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Dysarthria is impairment of speech production.

  • caused by weakness and paralysis of the lips, facial muscles, tongue, larynx, and pharynx resulting from affected trigeminal, facial, glossopharyngeal, vagus, accessory and hypoglossal cranial nerves
  • weakness of the muscles of respiration will also impact on speech volume
  • impairment of speech production may begin with slurring, hoarseness or weak voice
  • this may progress to total loss of speech (anarthria) (MND Australia 2014)

MND Australia 2014


Dysarthria requires a coordinated, multidisciplinary approach and regular review

  • early referral to a speech pathologist
  • advice on strategies for communication
  • assessment and provision of communication aids and training in their use
  • the speech pathologist will work with an occupational therapist who can advise on seating, positioning, wrist supports, switches, pointers, mobile arm supports and tables, access to communication aids, computers and environmental controls

Emotional response

Difficulties with communication can lead to decreased social interaction and feelings of isolation loss of control, lowered self-esteem and increased vulnerability.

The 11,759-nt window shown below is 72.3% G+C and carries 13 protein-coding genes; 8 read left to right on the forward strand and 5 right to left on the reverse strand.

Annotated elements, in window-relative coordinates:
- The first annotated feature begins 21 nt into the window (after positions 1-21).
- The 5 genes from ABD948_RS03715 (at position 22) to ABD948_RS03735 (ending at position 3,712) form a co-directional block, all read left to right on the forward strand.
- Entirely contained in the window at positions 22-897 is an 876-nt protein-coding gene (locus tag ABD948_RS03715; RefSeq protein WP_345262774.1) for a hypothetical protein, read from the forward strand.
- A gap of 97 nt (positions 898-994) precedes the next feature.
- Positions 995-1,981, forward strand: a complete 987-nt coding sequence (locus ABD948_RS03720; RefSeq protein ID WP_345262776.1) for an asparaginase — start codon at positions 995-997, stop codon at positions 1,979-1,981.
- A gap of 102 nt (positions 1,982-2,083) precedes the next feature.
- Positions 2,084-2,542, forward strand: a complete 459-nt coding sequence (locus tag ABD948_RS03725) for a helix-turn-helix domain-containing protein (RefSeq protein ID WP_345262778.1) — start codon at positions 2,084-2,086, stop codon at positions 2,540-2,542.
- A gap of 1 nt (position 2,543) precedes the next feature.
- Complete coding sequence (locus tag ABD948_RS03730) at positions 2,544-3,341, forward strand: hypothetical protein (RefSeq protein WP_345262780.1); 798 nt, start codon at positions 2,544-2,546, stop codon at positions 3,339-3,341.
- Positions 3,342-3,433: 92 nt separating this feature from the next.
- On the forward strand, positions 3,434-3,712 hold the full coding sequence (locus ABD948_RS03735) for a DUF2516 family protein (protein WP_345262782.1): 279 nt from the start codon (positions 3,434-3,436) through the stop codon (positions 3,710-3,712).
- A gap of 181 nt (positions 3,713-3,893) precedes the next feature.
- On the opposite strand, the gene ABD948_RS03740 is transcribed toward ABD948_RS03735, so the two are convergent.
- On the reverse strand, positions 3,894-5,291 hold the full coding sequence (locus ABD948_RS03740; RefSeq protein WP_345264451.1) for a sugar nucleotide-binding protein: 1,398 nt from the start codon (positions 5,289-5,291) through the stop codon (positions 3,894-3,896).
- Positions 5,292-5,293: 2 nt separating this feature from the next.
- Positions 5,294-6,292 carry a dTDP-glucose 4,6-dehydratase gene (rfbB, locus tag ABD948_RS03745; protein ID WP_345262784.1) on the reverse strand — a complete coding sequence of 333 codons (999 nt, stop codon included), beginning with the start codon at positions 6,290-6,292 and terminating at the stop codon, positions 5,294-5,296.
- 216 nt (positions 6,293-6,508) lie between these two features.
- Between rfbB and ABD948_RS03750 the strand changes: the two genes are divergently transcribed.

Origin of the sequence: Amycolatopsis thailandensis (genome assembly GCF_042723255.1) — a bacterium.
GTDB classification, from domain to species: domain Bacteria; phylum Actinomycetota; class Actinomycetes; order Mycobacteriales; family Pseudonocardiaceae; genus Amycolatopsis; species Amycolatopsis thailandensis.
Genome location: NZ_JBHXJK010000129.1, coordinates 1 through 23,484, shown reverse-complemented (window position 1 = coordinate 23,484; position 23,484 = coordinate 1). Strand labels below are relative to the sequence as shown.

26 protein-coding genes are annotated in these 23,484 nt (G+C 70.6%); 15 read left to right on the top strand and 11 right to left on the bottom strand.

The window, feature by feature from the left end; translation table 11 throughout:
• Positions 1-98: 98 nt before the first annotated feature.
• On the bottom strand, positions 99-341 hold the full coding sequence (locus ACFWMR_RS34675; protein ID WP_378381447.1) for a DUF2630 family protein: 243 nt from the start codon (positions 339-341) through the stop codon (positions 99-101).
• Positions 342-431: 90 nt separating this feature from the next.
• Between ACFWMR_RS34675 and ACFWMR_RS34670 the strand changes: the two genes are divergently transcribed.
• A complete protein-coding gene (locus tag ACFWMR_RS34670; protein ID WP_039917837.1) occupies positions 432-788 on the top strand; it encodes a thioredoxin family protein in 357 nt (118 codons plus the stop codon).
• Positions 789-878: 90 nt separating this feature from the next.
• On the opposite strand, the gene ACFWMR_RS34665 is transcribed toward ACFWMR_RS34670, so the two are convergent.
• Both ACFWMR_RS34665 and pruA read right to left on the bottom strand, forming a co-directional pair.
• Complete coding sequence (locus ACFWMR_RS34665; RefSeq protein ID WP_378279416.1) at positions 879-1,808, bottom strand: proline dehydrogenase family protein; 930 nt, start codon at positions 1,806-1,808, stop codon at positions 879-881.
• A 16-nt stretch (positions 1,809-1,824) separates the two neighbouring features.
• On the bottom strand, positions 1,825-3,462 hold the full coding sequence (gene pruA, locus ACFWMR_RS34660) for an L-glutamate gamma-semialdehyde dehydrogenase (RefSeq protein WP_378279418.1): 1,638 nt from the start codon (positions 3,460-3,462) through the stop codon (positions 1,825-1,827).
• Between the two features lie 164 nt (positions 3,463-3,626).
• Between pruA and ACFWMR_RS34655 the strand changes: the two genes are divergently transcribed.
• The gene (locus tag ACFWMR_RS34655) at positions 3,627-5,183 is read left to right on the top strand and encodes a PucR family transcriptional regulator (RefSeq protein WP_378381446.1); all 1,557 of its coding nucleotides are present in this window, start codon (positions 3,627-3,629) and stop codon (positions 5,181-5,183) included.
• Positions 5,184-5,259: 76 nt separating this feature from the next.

• speech may become difficult or impossible to understand
  • opinions may be not sought or ignored
  • others may assume deafness or assume intellectual impairment

Additionally, communication aids can cause frustration for both the communication partner and the person with MND.

Depression may be present but can be masked by the progression of the disease and physical changes, and exacerbated by communication difficulties.

Communication support strategies

  • take time to create a relaxed atmosphere
  • encourage the person with MND to slow down speech and carefully articulate words
  • positioning face-to-face, watch lips, eyes, gestures, reduce background noise
  • avoid interruptions or trying to finish sentences
  • encourage writing of key words to augment verbal communication
  • ascertain the individual's own preferred means of communication
  • establish gestures or signals for 'yes' and 'no'
  • ask questions which only need a 'yes/no' answer

Augmentative and assistive communication devices

  • writing, alphabet board, communication chart, perspex eye-gaze frame (ETRAN board)
  • hands-free telephone, telephone typewriter (TTY), call bell, personal alarm
  • laser head pointer, computer software, tablets, eye-tracking devices, Lightwriter

Dysarthria management algorithm (Tomik and Guiloff 2010)

(reproduced with permission)



Referral Pathways

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